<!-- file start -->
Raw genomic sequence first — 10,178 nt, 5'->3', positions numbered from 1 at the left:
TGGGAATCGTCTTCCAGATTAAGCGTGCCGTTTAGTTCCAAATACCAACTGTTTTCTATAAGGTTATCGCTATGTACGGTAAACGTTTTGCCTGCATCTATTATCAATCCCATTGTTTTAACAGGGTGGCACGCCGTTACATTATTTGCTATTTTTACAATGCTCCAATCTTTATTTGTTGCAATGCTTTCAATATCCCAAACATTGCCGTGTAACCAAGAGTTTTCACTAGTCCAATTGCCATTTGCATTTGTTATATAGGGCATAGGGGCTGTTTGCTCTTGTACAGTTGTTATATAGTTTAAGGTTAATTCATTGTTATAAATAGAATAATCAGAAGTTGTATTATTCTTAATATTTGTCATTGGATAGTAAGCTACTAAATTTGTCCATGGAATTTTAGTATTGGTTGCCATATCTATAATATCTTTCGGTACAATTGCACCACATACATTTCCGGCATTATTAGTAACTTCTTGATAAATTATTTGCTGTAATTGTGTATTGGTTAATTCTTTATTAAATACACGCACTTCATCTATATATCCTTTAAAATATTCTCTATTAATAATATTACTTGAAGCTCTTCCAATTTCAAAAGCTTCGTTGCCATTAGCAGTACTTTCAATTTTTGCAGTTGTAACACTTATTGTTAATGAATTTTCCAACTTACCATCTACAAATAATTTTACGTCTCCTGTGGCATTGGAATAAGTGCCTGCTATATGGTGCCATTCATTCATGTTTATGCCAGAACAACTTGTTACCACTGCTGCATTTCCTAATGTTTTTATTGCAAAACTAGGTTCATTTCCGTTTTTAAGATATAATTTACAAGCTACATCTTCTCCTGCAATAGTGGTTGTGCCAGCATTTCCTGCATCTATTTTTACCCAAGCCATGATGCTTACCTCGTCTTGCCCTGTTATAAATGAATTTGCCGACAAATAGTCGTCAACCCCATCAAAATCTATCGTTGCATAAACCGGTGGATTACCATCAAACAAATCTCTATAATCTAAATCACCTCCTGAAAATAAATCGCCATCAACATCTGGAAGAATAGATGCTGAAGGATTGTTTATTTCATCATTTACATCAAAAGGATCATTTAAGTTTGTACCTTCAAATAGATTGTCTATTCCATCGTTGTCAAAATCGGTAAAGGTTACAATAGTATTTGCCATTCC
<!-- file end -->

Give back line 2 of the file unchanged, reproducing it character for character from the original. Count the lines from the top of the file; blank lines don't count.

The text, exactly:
TGGGAATCGTCTTCCAGATTAAGCGTGCCGTTTAGTTCCAAATACCAACTGTTTTCTATAAGGTTATCGCTATGTACGGTAAACGTTTTGCCTGCATCTATTATCAATCCCATTGTTTTAACAGGGTGGCACGCCGTTACATTATTTGCTATTTTTACAATGCTCCAATCTTTATTTGTTGCAATGCTTTCAATATCCCAAACATTGCCGTGTAACCAAGAGTTTTCACTAGTCCAATTGCCATTTGCATTTGTTATATAGGGCATAGGGGCTGTTTGCTCTTGTACAGTTGTTATATAGTTTAAGGTTAATTCATTGTTATAAATAGAATAATCAGAAGTTGTATTATTCTTAATATTTGTCATTGGATAGTAAGCTACTAAATTTGTCCATGGAATTTTAGTATTGGTTGCCATATCTATAATATCTTTCGGTACAATTGCACCACATACATTTCCGGCATTATTAGTAACTTCTTGATAAATTATTTGCTGTAATTGTGTATTGGTTAATTCTTTATTAAATACACGCACTTCATCTATATATCCTTTAAAATATTCTCTATTAATAATATTACTTGAAGCTCTTCCAATTTCAAAAGCTTCGTTGCCATTAGCAGTACTTTCAATTTTTGCAGTTGTAACACTTATTGTTAATGAATTTTCCAACTTACCATCTACAAATAATTTTACGTCTCCTGTGGCATTGGAATAAGTGCCTGCTATATGGTGCCATTCATTCATGTTTATGCCAGAACAACTTGTTACCACTGCTGCATTTCCTAATGTTTTTATTGCAAAACTAGGTTCATTTCCGTTTTTAAGATATAATTTACAAGCTACATCTTCTCCTGCAATAGTGGTTGTGCCAGCATTTCCTGCATCTATTTTTACCCAAGCCATGATGCTTACCTCGTCTTGCCCTGTTATAAATGAATTTGCCGACAAATAGTCGTCAACCCCATCAAAATCTATCGTTGCATAAACCGGTGGATTACCATCAAACAAATCTCTATAATCTAAATCACCTCCTGAAAATAAATCGCCATCAACATCTGGAAGAATAGATGCTGAAGGATTGTTTATTTCATCATTTACATCAAAAGGATCATTTAAGTTTGTACCTTCAAATAGATTGTCTATTCCATCGTTGTCAAAATCGGTAAAGGTTACAATAGTATTTGCCATTCC